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|Title:||Human activity data analytics||Authors:||Wee, Jia Yi||Keywords:||DRNTU::Engineering::Computer science and engineering::Computing methodologies::Pattern recognition
DRNTU::Engineering::Computer science and engineering::Computing methodologies::Artificial intelligence
|Issue Date:||2015||Abstract:||Human activity recognition related technologies are enjoying a fuelled growth in investment as they gains popularity around the world, especially so for its application in home-based patient care, elderly living and many more. There exists a need to support this trending innovation with a robust and extensible motion recognition framework to serve as a widely applicable foundation for this research arena. Majority of the existing work face the problem of having a recognition system with limited generalisation capability (e.g. handling users from different age groups or handling situations when sensor devices are unfixed) as well as the inability to address high level motion transitions (e.g. Standing Up or Falling Down). In this project, we propose for the establishment of a highly robust human activity recognition framework which can accurately detect both low level motion (e.g. Sitting, Standing) and high level motion transitions (e.g. Standing Up, Falling Down). This new framework will be referred to as the Robust Activity Recognition with Motion Transition (RARMT) framework in the rest of this report. Furthermore, an extensive set of experiments will be conducted to test for the performance of the RARMT framework, providing assurance on the reliability of the system. The three major contributions in this project are listed as follows. Firstly, we established the low level motion recognition processing components of RARMT framework and used several benchmark datasets for performance testing. The benchmark results achieved are positive and there is even an accuracy improvement over what was achieved by the benchmark models. Secondly, we collected a new dataset covering two distinct age groups (i.e. youth and elderly) while also capturing human behavior in their most natural environmental settings. Extensive experimentations were performed and promising results were achieved, proving the RARMT’s robustness in handling diverse datasets and noise. Lastly, we designed a novel way of detecting higher-level motion transitions. With that, we extended the RARMT framework to allow for motion transition recognition, enabling us to recognize a wider range of human activities (i.e. not limited to basic low level motions). Thus, providing the system with the extensibility to support many other activity recognition applications like those that can handles health-critical situations (e.g. falling down motion). With the RARMT framework, we believe that it can provide a robust foundation for many more exciting technological innovations that hinges on reliable human motion recognition in the future.||URI:||http://hdl.handle.net/10356/62601||Rights:||Nanyang Technological University||Fulltext Permission:||restricted||Fulltext Availability:||With Fulltext|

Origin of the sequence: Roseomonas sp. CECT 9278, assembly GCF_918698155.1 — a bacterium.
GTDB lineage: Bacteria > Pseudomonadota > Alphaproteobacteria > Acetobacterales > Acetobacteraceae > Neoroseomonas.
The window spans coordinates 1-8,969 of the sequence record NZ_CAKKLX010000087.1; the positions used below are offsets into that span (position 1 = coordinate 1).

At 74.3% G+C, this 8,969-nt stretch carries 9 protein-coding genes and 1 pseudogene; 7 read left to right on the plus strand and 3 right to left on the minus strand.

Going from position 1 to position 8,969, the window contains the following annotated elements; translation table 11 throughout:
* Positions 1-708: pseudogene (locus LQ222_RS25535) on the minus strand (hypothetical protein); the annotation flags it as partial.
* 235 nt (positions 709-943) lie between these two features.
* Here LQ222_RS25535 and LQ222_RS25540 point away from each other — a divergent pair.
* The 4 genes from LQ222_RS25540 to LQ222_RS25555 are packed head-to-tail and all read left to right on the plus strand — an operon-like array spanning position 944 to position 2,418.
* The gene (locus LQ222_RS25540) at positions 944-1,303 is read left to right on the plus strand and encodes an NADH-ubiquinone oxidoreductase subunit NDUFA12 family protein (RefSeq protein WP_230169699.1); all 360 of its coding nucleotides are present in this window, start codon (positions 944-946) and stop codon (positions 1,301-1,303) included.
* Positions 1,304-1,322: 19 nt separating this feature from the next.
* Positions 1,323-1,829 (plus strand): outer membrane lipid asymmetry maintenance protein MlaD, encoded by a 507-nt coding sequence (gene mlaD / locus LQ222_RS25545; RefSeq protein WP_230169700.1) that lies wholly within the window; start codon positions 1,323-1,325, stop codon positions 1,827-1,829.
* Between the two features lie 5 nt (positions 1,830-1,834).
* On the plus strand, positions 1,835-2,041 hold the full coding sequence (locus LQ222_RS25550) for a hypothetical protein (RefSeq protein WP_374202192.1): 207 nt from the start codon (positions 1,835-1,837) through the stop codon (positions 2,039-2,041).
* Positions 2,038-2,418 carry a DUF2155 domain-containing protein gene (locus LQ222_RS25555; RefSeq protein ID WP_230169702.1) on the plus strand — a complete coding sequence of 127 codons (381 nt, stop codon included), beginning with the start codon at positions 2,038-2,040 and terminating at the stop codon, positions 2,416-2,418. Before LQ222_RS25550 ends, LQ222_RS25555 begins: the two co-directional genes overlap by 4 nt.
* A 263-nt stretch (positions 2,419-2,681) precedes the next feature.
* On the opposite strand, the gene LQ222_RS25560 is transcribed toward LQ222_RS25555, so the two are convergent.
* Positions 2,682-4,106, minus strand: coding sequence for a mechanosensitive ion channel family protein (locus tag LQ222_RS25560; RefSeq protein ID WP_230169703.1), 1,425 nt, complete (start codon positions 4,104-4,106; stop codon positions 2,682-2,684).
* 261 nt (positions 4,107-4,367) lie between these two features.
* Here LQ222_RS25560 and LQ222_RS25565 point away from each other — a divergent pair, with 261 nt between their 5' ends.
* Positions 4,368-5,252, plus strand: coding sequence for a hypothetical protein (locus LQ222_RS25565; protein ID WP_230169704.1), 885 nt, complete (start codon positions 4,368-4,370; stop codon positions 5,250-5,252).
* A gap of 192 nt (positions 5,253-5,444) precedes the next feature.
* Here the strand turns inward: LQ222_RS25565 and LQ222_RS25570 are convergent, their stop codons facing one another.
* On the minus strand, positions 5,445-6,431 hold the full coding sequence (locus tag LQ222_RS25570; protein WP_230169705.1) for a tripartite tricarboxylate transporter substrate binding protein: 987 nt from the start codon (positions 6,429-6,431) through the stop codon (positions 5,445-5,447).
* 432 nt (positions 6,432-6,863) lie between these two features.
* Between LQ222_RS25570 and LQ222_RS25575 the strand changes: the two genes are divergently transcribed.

|Appears in Collections:||SCSE Student Reports (FYP/IA/PA/PI)|
Updated on May 16, 2021
Updated on May 16, 2021
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